ON HAND: Inventing signs…again.

This aoriginally appeared in The Tactile Mind Weekly in Trudy’s ON HAND column.

So what’s the deal with the name contest for Sorenson VRS?

When I saw the announcements, I thought, “Not again!” In my original article about Holly Daniel, the hearing woman who faked being deaf for years and landed a Saturn car commercial where she invented a sign for the brand, I wrote:

Edna Johnston, an educator at Chicago’s Columbia College in the B.A. in Interpreting program and local ASL expert, explains, “The sign she invented . . . does not adhere to the rules set in ASL for the creation of new signs and ASL vocabulary–We have a limited number of signs for various makes of vehicles . . . basically we do not have initialized signs with descriptive motions (i.e. ‘B’ for Buddy and motion made for ‘music,’ ‘L’ for Laura and ‘tall,’ etc.). It’s not done that way.”

Johnston continues, “Another thing–when signs are created–they are usually iconic in nature and not initialized–for instance, microwave, fax, camcorder, etc. Actually right now, the deaf community fingerspells ‘Saturn’.” (Edited for brevity. DeafNation Newspaper, March 1997).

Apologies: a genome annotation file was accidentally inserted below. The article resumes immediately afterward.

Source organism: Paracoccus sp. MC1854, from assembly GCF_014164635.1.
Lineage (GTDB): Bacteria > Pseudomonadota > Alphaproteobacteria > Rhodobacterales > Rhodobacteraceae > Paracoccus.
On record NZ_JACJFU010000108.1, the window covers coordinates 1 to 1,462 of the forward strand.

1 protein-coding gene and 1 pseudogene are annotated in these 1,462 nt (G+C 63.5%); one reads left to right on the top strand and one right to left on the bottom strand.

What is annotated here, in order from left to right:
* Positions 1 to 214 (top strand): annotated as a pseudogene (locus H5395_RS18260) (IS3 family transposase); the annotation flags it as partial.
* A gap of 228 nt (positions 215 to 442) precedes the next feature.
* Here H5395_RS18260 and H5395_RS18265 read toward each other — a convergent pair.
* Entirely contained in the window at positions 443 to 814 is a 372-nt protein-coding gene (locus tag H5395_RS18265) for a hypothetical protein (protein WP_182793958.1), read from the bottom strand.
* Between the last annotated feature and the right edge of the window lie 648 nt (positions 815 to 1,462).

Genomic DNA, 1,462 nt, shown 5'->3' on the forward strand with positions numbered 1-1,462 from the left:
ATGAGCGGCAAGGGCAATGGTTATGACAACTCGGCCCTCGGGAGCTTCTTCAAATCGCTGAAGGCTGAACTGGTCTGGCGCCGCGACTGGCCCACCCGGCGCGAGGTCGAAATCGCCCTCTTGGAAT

Sure, deaf and hearing people invent signs all the time, such as in the classrooms or workplace–but these signs are supposed to stay in these locations, not to be used publicly. Besides, it’s not really ethical to invent a sign specifically for the purpose of publicity, like the Sorenson name contest. At a conference I went to several years ago, an announcement was made onstage that the new sign for “Verizon” was a V slashed through the air downwards. People talked about it at the conference, but the novelty soon wore off and they started fingerspelling the name again.

When I saw the new sign for Sorenson VRS–shaking the “s” in the air, then fingerspelling VRS–I thought, “But that’s what some people have been signing all along? You had to hold a contest for that?” (The mocking signs like “Sore-VRS” hold no validity for me.) Seeing that Sorenson is a hearing-run company, it makes me even more confounded that they think they can create a new sign. It doesn’t matter if the person who submitted the winning entry is deaf or not.

When you put a group of deaf people together, signs will evolve naturally. The deaf kids at my high school and I had many of our own signs that had no direct English translations. These signs were used among ourselves, away from the influence of hearing teachers/interpreters.

I think we need to stop accepting that it’s okay for hearing companies, hearing people, or even deaf people to invent signs, and start allowing our beautiful ASL to evolve naturally.

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